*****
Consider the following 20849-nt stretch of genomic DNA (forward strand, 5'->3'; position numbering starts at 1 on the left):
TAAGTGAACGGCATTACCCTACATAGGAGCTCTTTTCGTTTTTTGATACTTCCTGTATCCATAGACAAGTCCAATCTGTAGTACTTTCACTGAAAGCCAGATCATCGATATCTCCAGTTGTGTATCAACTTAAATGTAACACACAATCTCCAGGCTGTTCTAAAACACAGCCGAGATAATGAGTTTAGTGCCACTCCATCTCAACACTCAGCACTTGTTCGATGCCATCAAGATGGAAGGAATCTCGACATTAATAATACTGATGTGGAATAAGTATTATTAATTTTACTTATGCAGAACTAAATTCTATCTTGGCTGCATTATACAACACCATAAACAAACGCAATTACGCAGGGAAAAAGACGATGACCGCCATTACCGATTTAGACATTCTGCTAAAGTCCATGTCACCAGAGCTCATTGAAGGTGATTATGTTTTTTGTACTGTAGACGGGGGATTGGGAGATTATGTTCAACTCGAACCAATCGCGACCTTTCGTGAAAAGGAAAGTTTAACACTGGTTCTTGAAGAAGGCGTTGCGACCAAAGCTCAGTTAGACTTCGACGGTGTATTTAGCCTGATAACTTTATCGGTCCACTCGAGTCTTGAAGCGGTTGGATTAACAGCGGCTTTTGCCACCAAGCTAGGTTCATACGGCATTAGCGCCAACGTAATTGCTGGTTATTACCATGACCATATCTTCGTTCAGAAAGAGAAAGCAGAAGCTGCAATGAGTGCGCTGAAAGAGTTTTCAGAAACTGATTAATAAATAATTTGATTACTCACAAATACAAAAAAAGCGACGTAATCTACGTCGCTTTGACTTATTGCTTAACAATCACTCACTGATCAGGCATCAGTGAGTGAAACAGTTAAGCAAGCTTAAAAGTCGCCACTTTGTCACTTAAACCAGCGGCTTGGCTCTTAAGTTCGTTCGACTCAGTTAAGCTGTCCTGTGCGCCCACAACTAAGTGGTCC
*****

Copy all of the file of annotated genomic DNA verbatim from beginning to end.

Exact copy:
Consider the following 20849-nt stretch of genomic DNA (forward strand, 5'->3'; position numbering starts at 1 on the left):
TAAGTGAACGGCATTACCCTACATAGGAGCTCTTTTCGTTTTTTGATACTTCCTGTATCCATAGACAAGTCCAATCTGTAGTACTTTCACTGAAAGCCAGATCATCGATATCTCCAGTTGTGTATCAACTTAAATGTAACACACAATCTCCAGGCTGTTCTAAAACACAGCCGAGATAATGAGTTTAGTGCCACTCCATCTCAACACTCAGCACTTGTTCGATGCCATCAAGATGGAAGGAATCTCGACATTAATAATACTGATGTGGAATAAGTATTATTAATTTTACTTATGCAGAACTAAATTCTATCTTGGCTGCATTATACAACACCATAAACAAACGCAATTACGCAGGGAAAAAGACGATGACCGCCATTACCGATTTAGACATTCTGCTAAAGTCCATGTCACCAGAGCTCATTGAAGGTGATTATGTTTTTTGTACTGTAGACGGGGGATTGGGAGATTATGTTCAACTCGAACCAATCGCGACCTTTCGTGAAAAGGAAAGTTTAACACTGGTTCTTGAAGAAGGCGTTGCGACCAAAGCTCAGTTAGACTTCGACGGTGTATTTAGCCTGATAACTTTATCGGTCCACTCGAGTCTTGAAGCGGTTGGATTAACAGCGGCTTTTGCCACCAAGCTAGGTTCATACGGCATTAGCGCCAACGTAATTGCTGGTTATTACCATGACCATATCTTCGTTCAGAAAGAGAAAGCAGAAGCTGCAATGAGTGCGCTGAAAGAGTTTTCAGAAACTGATTAATAAATAATTTGATTACTCACAAATACAAAAAAAGCGACGTAATCTACGTCGCTTTGACTTATTGCTTAACAATCACTCACTGATCAGGCATCAGTGAGTGAAACAGTTAAGCAAGCTTAAAAGTCGCCACTTTGTCACTTAAACCAGCGGCTTGGCTCTTAAGTTCGTTCGACTCAGTTAAGCTGTCCTGTGCGCCCACAACTAAGTGGTCC